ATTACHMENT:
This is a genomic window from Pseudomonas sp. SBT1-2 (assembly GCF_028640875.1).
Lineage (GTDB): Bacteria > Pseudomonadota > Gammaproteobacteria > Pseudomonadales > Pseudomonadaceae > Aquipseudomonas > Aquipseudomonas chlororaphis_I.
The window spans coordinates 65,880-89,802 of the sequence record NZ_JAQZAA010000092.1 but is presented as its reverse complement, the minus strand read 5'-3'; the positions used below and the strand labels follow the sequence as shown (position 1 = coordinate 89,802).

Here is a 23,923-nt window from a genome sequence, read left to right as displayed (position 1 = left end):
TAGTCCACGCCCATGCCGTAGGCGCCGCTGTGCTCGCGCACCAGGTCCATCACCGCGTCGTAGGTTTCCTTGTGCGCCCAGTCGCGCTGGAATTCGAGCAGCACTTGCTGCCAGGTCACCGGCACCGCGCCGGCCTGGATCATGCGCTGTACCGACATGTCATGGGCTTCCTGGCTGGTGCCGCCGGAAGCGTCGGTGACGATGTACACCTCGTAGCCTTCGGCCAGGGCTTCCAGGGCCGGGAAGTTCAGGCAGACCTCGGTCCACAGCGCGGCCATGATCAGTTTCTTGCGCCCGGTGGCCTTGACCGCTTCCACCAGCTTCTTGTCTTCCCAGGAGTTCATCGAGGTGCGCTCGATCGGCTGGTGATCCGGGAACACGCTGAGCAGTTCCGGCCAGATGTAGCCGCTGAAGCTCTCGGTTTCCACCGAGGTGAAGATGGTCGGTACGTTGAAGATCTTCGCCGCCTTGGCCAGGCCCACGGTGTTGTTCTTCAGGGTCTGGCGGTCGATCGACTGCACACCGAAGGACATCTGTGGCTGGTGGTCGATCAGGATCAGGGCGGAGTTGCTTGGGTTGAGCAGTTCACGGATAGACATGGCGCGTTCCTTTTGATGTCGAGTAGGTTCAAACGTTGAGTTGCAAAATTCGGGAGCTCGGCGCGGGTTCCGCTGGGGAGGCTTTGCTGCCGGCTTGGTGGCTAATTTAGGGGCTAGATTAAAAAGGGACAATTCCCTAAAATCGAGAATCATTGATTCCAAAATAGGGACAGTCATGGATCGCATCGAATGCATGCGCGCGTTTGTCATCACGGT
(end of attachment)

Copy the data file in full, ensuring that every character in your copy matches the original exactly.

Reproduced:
This is a genomic window from Pseudomonas sp. SBT1-2 (assembly GCF_028640875.1).
Lineage (GTDB): Bacteria > Pseudomonadota > Gammaproteobacteria > Pseudomonadales > Pseudomonadaceae > Aquipseudomonas > Aquipseudomonas chlororaphis_I.
The window spans coordinates 65,880-89,802 of the sequence record NZ_JAQZAA010000092.1 but is presented as its reverse complement, the minus strand read 5'-3'; the positions used below and the strand labels follow the sequence as shown (position 1 = coordinate 89,802).

Here is a 23,923-nt window from a genome sequence, read left to right as displayed (position 1 = left end):
TAGTCCACGCCCATGCCGTAGGCGCCGCTGTGCTCGCGCACCAGGTCCATCACCGCGTCGTAGGTTTCCTTGTGCGCCCAGTCGCGCTGGAATTCGAGCAGCACTTGCTGCCAGGTCACCGGCACCGCGCCGGCCTGGATCATGCGCTGTACCGACATGTCATGGGCTTCCTGGCTGGTGCCGCCGGAAGCGTCGGTGACGATGTACACCTCGTAGCCTTCGGCCAGGGCTTCCAGGGCCGGGAAGTTCAGGCAGACCTCGGTCCACAGCGCGGCCATGATCAGTTTCTTGCGCCCGGTGGCCTTGACCGCTTCCACCAGCTTCTTGTCTTCCCAGGAGTTCATCGAGGTGCGCTCGATCGGCTGGTGATCCGGGAACACGCTGAGCAGTTCCGGCCAGATGTAGCCGCTGAAGCTCTCGGTTTCCACCGAGGTGAAGATGGTCGGTACGTTGAAGATCTTCGCCGCCTTGGCCAGGCCCACGGTGTTGTTCTTCAGGGTCTGGCGGTCGATCGACTGCACACCGAAGGACATCTGTGGCTGGTGGTCGATCAGGATCAGGGCGGAGTTGCTTGGGTTGAGCAGTTCACGGATAGACATGGCGCGTTCCTTTTGATGTCGAGTAGGTTCAAACGTTGAGTTGCAAAATTCGGGAGCTCGGCGCGGGTTCCGCTGGGGAGGCTTTGCTGCCGGCTTGGTGGCTAATTTAGGGGCTAGATTAAAAAGGGACAATTCCCTAAAATCGAGAATCATTGATTCCAAAATAGGGACAGTCATGGATCGCATCGAATGCATGCGCGCGTTTGTCATCACGGT